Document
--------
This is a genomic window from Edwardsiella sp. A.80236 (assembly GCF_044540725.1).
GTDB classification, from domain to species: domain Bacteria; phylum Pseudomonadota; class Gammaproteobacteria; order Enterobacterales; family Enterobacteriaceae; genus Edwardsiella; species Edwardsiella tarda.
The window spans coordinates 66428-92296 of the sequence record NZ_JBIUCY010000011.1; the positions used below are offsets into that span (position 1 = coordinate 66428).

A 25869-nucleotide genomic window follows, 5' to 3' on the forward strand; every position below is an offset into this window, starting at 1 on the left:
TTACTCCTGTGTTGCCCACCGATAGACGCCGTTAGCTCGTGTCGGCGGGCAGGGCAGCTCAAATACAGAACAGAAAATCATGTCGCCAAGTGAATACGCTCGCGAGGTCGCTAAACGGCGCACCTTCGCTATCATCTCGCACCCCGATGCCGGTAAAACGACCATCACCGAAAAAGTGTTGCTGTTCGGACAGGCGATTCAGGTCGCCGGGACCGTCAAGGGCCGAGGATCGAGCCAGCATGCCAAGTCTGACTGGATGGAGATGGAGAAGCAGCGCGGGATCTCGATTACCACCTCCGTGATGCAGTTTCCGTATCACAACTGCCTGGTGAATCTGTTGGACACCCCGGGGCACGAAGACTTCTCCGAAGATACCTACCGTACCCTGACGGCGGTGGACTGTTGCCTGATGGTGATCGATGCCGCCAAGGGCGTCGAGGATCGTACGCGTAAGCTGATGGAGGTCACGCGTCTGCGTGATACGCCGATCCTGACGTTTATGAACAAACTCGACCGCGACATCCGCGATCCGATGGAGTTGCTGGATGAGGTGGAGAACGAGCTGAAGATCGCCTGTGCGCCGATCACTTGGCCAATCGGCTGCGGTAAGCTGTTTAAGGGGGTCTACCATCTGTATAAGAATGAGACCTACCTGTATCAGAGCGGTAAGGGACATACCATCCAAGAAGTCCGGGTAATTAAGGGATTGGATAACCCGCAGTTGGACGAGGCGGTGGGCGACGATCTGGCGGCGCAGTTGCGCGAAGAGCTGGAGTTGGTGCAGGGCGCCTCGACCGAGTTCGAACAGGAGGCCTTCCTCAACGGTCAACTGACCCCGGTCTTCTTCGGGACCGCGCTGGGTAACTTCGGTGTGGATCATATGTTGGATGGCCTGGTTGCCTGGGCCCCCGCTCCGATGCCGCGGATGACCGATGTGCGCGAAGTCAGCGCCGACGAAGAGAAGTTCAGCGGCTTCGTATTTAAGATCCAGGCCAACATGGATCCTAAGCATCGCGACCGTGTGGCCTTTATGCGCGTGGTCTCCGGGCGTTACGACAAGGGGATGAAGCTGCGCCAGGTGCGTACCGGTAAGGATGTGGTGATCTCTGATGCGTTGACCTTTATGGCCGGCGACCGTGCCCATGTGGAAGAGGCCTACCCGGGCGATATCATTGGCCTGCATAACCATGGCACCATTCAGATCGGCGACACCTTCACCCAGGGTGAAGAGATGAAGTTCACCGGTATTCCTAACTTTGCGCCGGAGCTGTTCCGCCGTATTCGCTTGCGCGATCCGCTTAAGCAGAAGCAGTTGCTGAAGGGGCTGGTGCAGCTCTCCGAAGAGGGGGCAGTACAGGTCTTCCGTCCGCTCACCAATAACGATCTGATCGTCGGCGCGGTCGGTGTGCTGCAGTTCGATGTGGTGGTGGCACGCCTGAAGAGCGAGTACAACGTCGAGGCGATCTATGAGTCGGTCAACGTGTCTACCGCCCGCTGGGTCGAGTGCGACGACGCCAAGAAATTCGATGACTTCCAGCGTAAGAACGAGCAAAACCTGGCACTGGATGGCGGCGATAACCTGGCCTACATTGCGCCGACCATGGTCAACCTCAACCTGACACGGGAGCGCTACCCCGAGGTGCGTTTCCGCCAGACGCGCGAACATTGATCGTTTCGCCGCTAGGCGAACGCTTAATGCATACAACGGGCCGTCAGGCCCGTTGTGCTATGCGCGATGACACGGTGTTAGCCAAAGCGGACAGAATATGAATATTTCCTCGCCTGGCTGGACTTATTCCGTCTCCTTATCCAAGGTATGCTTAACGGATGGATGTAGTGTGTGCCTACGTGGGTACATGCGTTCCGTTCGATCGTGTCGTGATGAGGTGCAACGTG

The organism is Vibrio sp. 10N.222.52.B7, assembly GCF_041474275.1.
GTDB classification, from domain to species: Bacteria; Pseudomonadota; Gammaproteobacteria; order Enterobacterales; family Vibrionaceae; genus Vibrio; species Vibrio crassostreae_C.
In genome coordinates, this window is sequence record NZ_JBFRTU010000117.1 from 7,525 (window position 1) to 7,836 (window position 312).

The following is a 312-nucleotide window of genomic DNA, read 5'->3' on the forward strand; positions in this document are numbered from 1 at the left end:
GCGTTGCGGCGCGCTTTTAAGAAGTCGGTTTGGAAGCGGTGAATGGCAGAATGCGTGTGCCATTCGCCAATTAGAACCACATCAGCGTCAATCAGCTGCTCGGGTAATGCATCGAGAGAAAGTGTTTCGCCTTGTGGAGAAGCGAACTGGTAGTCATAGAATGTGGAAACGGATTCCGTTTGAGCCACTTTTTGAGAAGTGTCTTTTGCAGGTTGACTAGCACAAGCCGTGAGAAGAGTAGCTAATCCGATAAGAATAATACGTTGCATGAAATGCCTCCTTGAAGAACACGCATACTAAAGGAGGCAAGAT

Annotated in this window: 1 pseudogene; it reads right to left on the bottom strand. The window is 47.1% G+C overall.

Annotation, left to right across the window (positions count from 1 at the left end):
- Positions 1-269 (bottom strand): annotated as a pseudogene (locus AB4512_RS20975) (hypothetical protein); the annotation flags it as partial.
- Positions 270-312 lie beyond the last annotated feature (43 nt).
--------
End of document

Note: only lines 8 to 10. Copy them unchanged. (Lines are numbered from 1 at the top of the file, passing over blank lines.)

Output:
In genome coordinates, this window is sequence record NZ_JBFRTU010000117.1 from 7,525 (window position 1) to 7,836 (window position 312).

The following is a 312-nucleotide window of genomic DNA, read 5'->3' on the forward strand; positions in this document are numbered from 1 at the left end:
GCGTTGCGGCGCGCTTTTAAGAAGTCGGTTTGGAAGCGGTGAATGGCAGAATGCGTGTGCCATTCGCCAATTAGAACCACATCAGCGTCAATCAGCTGCTCGGGTAATGCATCGAGAGAAAGTGTTTCGCCTTGTGGAGAAGCGAACTGGTAGTCATAGAATGTGGAAACGGATTCCGTTTGAGCCACTTTTTGAGAAGTGTCTTTTGCAGGTTGACTAGCACAAGCCGTGAGAAGAGTAGCTAATCCGATAAGAATAATACGTTGCATGAAATGCCTCCTTGAAGAACACGCATACTAAAGGAGGCAAGAT